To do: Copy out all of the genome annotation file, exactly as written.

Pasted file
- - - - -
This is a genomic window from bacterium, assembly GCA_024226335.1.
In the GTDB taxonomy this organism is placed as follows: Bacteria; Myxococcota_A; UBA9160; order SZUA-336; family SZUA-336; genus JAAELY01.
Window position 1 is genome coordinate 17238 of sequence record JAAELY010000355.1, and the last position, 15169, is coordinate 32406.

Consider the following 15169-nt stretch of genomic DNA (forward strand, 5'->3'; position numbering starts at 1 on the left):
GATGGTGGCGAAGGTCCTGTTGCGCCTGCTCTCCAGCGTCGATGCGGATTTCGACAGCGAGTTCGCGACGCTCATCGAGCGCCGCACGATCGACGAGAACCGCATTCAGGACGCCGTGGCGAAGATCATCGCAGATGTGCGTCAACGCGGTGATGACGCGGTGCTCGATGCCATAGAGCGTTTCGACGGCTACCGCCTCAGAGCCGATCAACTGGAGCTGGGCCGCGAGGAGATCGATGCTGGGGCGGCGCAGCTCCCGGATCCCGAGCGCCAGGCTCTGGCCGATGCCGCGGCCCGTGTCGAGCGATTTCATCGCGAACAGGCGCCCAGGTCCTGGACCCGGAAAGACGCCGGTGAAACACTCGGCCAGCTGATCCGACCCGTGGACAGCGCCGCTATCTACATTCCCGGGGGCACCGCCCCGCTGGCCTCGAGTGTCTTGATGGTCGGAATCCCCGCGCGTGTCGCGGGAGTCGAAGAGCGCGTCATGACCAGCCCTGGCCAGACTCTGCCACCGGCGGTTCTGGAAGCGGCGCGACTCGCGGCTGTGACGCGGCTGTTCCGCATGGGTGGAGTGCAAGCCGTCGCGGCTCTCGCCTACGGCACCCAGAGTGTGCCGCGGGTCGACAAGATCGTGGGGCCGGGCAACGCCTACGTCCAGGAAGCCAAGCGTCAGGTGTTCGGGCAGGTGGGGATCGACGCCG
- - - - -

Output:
This is a genomic window from bacterium, assembly GCA_024226335.1.
In the GTDB taxonomy this organism is placed as follows: Bacteria; Myxococcota_A; UBA9160; order SZUA-336; family SZUA-336; genus JAAELY01.
Window position 1 is genome coordinate 17238 of sequence record JAAELY010000355.1, and the last position, 15169, is coordinate 32406.

Consider the following 15169-nt stretch of genomic DNA (forward strand, 5'->3'; position numbering starts at 1 on the left):
GATGGTGGCGAAGGTCCTGTTGCGCCTGCTCTCCAGCGTCGATGCGGATTTCGACAGCGAGTTCGCGACGCTCATCGAGCGCCGCACGATCGACGAGAACCGCATTCAGGACGCCGTGGCGAAGATCATCGCAGATGTGCGTCAACGCGGTGATGACGCGGTGCTCGATGCCATAGAGCGTTTCGACGGCTACCGCCTCAGAGCCGATCAACTGGAGCTGGGCCGCGAGGAGATCGATGCTGGGGCGGCGCAGCTCCCGGATCCCGAGCGCCAGGCTCTGGCCGATGCCGCGGCCCGTGTCGAGCGATTTCATCGCGAACAGGCGCCCAGGTCCTGGACCCGGAAAGACGCCGGTGAAACACTCGGCCAGCTGATCCGACCCGTGGACAGCGCCGCTATCTACATTCCCGGGGGCACCGCCCCGCTGGCCTCGAGTGTCTTGATGGTCGGAATCCCCGCGCGTGTCGCGGGAGTCGAAGAGCGCGTCATGACCAGCCCTGGCCAGACTCTGCCACCGGCGGTTCTGGAAGCGGCGCGACTCGCGGCTGTGACGCGGCTGTTCCGCATGGGTGGAGTGCAAGCCGTCGCGGCTCTCGCCTACGGCACCCAGAGTGTGCCGCGGGTCGACAAGATCGTGGGGCCGGGCAACGCCTACGTCCAGGAAGCCAAGCGTCAGGTGTTCGGGCAGGTGGGGATCGACGCCG